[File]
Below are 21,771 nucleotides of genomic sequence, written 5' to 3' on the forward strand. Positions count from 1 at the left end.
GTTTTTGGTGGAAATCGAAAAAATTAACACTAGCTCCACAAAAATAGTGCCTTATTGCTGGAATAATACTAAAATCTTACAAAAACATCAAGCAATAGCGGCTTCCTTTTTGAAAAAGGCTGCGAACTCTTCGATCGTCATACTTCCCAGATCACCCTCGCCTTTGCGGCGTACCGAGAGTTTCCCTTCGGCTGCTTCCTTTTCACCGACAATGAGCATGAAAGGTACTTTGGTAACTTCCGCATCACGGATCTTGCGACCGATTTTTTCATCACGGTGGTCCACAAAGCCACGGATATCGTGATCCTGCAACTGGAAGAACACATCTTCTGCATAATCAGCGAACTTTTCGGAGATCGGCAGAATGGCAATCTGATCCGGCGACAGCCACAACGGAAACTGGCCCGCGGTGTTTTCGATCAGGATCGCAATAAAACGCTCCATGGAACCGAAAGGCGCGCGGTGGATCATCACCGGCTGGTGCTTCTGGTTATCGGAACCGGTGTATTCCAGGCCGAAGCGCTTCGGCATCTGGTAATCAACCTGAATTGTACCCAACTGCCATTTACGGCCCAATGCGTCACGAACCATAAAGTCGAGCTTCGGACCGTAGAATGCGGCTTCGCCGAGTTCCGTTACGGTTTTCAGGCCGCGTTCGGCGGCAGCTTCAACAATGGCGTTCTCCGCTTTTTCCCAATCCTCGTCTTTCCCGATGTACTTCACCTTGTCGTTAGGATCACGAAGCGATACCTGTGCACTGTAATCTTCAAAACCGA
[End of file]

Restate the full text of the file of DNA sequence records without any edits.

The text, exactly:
Below are 21,771 nucleotides of genomic sequence, written 5' to 3' on the forward strand. Positions count from 1 at the left end.
GTTTTTGGTGGAAATCGAAAAAATTAACACTAGCTCCACAAAAATAGTGCCTTATTGCTGGAATAATACTAAAATCTTACAAAAACATCAAGCAATAGCGGCTTCCTTTTTGAAAAAGGCTGCGAACTCTTCGATCGTCATACTTCCCAGATCACCCTCGCCTTTGCGGCGTACCGAGAGTTTCCCTTCGGCTGCTTCCTTTTCACCGACAATGAGCATGAAAGGTACTTTGGTAACTTCCGCATCACGGATCTTGCGACCGATTTTTTCATCACGGTGGTCCACAAAGCCACGGATATCGTGATCCTGCAACTGGAAGAACACATCTTCTGCATAATCAGCGAACTTTTCGGAGATCGGCAGAATGGCAATCTGATCCGGCGACAGCCACAACGGAAACTGGCCCGCGGTGTTTTCGATCAGGATCGCAATAAAACGCTCCATGGAACCGAAAGGCGCGCGGTGGATCATCACCGGCTGGTGCTTCTGGTTATCGGAACCGGTGTATTCCAGGCCGAAGCGCTTCGGCATCTGGTAATCAACCTGAATTGTACCCAACTGCCATTTACGGCCCAATGCGTCACGAACCATAAAGTCGAGCTTCGGACCGTAGAATGCGGCTTCGCCGAGTTCCGTTACGGTTTTCAGGCCGCGTTCGGCGGCAGCTTCAACAATGGCGTTCTCCGCTTTTTCCCAATCCTCGTCTTTCCCGATGTACTTCACCTTGTCGTTAGGATCACGAAGCGATACCTGTGCACTGTAATCTTCAAAACCGA